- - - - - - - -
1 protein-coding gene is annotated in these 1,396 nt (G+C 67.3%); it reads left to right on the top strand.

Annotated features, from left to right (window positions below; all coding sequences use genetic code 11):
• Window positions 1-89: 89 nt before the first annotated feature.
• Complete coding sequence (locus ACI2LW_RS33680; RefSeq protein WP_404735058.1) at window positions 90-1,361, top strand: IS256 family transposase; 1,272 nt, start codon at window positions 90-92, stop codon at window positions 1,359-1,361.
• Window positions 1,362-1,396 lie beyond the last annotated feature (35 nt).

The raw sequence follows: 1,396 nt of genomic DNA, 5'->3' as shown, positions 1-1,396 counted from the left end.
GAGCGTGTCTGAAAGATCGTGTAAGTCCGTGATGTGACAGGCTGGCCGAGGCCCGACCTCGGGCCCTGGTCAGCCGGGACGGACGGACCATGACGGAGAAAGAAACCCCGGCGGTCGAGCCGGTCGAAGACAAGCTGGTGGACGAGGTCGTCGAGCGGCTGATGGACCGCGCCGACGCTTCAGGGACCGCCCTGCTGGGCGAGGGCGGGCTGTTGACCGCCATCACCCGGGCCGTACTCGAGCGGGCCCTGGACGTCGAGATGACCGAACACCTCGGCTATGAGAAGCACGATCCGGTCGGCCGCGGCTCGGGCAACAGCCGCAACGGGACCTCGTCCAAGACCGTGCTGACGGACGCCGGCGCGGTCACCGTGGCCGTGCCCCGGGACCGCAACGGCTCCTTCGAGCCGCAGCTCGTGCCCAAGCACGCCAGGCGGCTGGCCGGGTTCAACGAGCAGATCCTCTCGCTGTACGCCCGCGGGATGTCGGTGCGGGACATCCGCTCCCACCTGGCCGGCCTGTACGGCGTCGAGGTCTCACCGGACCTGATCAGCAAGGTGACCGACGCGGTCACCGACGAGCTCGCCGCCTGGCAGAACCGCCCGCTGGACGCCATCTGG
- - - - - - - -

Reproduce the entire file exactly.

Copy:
1 protein-coding gene is annotated in these 1,396 nt (G+C 67.3%); it reads left to right on the top strand.

Annotated features, from left to right (window positions below; all coding sequences use genetic code 11):
• Window positions 1-89: 89 nt before the first annotated feature.
• Complete coding sequence (locus ACI2LW_RS33680; RefSeq protein WP_404735058.1) at window positions 90-1,361, top strand: IS256 family transposase; 1,272 nt, start codon at window positions 90-92, stop codon at window positions 1,359-1,361.
• Window positions 1,362-1,396 lie beyond the last annotated feature (35 nt).

The raw sequence follows: 1,396 nt of genomic DNA, 5'->3' as shown, positions 1-1,396 counted from the left end.
GAGCGTGTCTGAAAGATCGTGTAAGTCCGTGATGTGACAGGCTGGCCGAGGCCCGACCTCGGGCCCTGGTCAGCCGGGACGGACGGACCATGACGGAGAAAGAAACCCCGGCGGTCGAGCCGGTCGAAGACAAGCTGGTGGACGAGGTCGTCGAGCGGCTGATGGACCGCGCCGACGCTTCAGGGACCGCCCTGCTGGGCGAGGGCGGGCTGTTGACCGCCATCACCCGGGCCGTACTCGAGCGGGCCCTGGACGTCGAGATGACCGAACACCTCGGCTATGAGAAGCACGATCCGGTCGGCCGCGGCTCGGGCAACAGCCGCAACGGGACCTCGTCCAAGACCGTGCTGACGGACGCCGGCGCGGTCACCGTGGCCGTGCCCCGGGACCGCAACGGCTCCTTCGAGCCGCAGCTCGTGCCCAAGCACGCCAGGCGGCTGGCCGGGTTCAACGAGCAGATCCTCTCGCTGTACGCCCGCGGGATGTCGGTGCGGGACATCCGCTCCCACCTGGCCGGCCTGTACGGCGTCGAGGTCTCACCGGACCTGATCAGCAAGGTGACCGACGCGGTCACCGACGAGCTCGCCGCCTGGCAGAACCGCCCGCTGGACGCCATCTGG